# Factorial operator !

This is a discussion on Factorial operator ! within the C++ Programming forums, part of the General Programming Boards category; I'm trying to overload a factorial operator, and I'm caught on recursion. Here is my code so far: Code: int ...

1. ## Factorial operator !

I'm trying to overload a factorial operator, and I'm caught on recursion. Here is my code so far:
Code:
```int operator!(int number);
...
int operator!(int number)
{
int temp;
temp = number*((number-1)!)
return temp;
}```
Is there any way I can use ! in the definition? Also, if I define a simple operator, it will not compile, giving the error: 'int operator!(int)' must have an argument of class or enumerated type. I redefined ! to simply multiply the number by itself. (number*number). Can anyone give me some pointers?

2. You can't redefine operators for basic types.

You need to create your own integer-like class to define your own factoral opperator.

3. from the C++ standard (13.5.6)
An operator function shall either be a non-static member function or be a non-member function and have at
least one parameter whose type is a class, a reference to a class, an enumeration, or a reference to an enumeration.

4. Thanks, I've rewrote it but I still need an aswer to my recursive question.

5. Recursion is a form of a loop. A loop generally has a termination condition. The recursion needs this as well. Perhaps when you've reached zero?

6. you just need an end case.
since 1! = 1 just check for that
Code:
```if (number == 1)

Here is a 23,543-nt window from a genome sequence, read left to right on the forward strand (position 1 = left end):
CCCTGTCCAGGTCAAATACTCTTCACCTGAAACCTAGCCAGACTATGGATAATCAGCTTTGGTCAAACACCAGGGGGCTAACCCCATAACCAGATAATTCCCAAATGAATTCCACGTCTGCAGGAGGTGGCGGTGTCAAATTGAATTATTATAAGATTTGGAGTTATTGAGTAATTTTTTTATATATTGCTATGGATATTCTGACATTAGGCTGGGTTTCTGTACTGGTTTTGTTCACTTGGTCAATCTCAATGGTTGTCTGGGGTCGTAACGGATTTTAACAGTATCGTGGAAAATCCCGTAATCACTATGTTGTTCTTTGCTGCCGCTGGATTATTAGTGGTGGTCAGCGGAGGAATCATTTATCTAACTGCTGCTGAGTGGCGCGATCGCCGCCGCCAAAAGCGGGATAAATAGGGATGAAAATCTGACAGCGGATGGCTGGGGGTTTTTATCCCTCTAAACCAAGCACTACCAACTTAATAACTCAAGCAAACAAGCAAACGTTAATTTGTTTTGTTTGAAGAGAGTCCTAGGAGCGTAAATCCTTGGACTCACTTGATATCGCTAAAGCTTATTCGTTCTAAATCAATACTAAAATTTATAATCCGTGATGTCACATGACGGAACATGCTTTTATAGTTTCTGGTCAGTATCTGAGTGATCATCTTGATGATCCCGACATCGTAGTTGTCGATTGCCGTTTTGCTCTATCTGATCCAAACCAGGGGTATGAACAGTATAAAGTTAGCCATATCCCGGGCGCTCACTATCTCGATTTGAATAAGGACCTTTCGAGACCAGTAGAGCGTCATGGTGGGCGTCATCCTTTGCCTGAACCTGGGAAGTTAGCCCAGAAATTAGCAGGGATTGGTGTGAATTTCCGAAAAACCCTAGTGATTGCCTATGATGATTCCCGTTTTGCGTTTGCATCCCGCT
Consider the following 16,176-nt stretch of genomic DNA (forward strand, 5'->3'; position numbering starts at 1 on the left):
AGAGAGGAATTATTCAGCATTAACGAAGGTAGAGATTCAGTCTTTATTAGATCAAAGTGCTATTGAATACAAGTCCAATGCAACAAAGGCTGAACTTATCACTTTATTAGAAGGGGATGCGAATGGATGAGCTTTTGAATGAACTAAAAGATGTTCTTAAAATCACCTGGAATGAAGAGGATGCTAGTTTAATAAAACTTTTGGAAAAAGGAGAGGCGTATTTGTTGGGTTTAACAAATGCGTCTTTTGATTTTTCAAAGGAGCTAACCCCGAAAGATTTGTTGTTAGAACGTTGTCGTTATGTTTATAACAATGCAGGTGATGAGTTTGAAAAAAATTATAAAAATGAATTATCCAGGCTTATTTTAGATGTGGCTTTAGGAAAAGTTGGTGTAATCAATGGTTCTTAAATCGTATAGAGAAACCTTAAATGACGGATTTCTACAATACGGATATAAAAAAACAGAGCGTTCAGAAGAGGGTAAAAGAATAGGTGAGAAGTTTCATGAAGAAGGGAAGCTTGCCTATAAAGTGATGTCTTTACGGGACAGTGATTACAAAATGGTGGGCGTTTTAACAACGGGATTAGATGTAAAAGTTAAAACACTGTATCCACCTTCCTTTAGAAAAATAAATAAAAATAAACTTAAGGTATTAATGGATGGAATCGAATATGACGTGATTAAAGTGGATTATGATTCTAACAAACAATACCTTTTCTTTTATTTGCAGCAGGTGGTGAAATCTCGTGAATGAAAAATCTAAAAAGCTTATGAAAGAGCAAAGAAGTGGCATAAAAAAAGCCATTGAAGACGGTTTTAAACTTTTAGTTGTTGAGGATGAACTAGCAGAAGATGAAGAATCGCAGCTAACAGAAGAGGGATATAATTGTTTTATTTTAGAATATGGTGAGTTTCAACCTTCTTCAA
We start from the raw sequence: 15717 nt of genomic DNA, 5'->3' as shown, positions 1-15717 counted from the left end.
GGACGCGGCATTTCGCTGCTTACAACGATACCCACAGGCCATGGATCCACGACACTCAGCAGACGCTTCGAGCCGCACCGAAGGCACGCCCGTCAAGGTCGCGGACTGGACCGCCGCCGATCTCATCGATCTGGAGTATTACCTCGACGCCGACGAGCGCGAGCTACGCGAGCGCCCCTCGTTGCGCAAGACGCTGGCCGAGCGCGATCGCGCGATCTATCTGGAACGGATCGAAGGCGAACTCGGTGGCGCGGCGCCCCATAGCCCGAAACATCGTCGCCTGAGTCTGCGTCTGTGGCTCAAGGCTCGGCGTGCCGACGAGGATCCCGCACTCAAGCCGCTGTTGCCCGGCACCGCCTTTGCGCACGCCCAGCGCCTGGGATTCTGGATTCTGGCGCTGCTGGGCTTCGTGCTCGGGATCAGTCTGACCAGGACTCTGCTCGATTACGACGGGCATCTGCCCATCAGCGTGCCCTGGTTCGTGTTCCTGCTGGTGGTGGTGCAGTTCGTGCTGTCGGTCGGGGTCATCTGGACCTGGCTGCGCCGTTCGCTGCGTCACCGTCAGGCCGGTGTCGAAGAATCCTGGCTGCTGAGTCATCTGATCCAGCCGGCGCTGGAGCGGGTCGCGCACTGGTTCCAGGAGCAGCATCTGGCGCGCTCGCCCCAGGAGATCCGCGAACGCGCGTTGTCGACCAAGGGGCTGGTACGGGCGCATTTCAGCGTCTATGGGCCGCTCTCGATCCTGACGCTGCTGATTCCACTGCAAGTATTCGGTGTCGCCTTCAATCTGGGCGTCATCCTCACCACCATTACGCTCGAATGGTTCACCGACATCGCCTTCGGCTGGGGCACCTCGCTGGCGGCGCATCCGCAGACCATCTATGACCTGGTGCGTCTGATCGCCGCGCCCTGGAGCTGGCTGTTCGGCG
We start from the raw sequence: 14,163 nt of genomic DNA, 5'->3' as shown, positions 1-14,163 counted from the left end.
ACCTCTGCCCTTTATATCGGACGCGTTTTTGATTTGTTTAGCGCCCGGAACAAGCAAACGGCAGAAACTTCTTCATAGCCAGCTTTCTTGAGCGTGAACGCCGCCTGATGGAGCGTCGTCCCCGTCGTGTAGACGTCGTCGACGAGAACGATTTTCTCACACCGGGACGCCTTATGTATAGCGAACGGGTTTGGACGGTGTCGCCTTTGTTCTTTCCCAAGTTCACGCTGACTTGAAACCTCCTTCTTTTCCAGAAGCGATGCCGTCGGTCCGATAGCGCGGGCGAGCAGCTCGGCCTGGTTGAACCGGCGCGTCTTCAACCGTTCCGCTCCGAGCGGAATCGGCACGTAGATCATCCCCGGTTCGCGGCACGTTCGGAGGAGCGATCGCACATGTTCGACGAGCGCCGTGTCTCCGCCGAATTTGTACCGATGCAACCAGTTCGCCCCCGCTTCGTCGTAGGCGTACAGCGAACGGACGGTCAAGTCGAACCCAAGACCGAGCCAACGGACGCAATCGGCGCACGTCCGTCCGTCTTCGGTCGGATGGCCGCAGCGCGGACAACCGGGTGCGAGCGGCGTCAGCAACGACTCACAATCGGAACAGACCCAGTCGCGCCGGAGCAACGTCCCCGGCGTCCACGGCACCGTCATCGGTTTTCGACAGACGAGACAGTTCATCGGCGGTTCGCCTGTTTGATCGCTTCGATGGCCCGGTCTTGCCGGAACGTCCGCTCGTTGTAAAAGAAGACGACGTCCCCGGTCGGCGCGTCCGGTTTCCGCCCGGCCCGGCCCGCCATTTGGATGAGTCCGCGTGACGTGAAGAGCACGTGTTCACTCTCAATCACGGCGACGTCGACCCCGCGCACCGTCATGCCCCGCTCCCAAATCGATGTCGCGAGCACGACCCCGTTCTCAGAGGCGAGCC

return 1;```
btw you might want to consider what happens if you input a negative number?

7. And you need to check for 0 factorial; 0 factorial equals 1.

8. Sorry, copying error. Here is my current code:
Code:
```factorial operator!(factorial thenum)
{
factorial temp;
if(thenum.number <= 0)
return 1;
temp.number = number.number*((number.number-1)!)
return temp.number;
}```
This still won't compile, and when I try to use the operator it tells me there should be a ; before it, aka this
Code:
`3!`
would become this:
Code:
`3;!`
And of course that won't compile

9. The ! operator is a prefix operator. The only postfix operator in C++ is postfix ++ and --.

Code:
```    if(thenum.number <= 0)
return 1;```
Code:
```    if(thenum.number <= 1)
return 1;```

11. I think the ! operator normally goes in front of a variable. I'm not even sure there is any way to make it a postfix operator.

And to calculate a factorial, I would prefer a non-recursive loop. Set result = 1, then multiply it with all values from 2 to n to get n!

Code:
```....
int operator!(const MyInt a) //non-recursive
{
int result = 1;
for (int i = 2; i <= a.value; i++)
result *= i;
return result;
}

int main()
{
MyInt test(5);
std::cout << !test << std::endl; //NB, prefix
std::cin.get();
}```

12. btw you can calculate the factorial using template meta programming for compile-time constants.

Code:
```template <unsigned int Input>
unsigned int Factorial(void)
{
return Input * Factorial<Input - 1>();
}

template <>
unsigned int Factorial<1>(void)
{
return 1;
}

template <>
unsigned int Factorial<0>(void)
{
return 1;
}```
no run-time code at all! doesn't work for every situation, but still a useful trick.

13. I cringe at the possibility of using ! as factorial operator. Even if just for some specific class. It goes against everything an operator overload should be. Not to mention it's not even possible to mimic the mathematical semantics. So there isn't even that to hold on as a pro argument.

ChaosEngine solution is the absolute best.

14. >> ChaosEngine solution is the absolute best.

thanks, but unfortunately my solution doesn't work for non-compile time constants.
Code:
```unsigned int someNum = 0;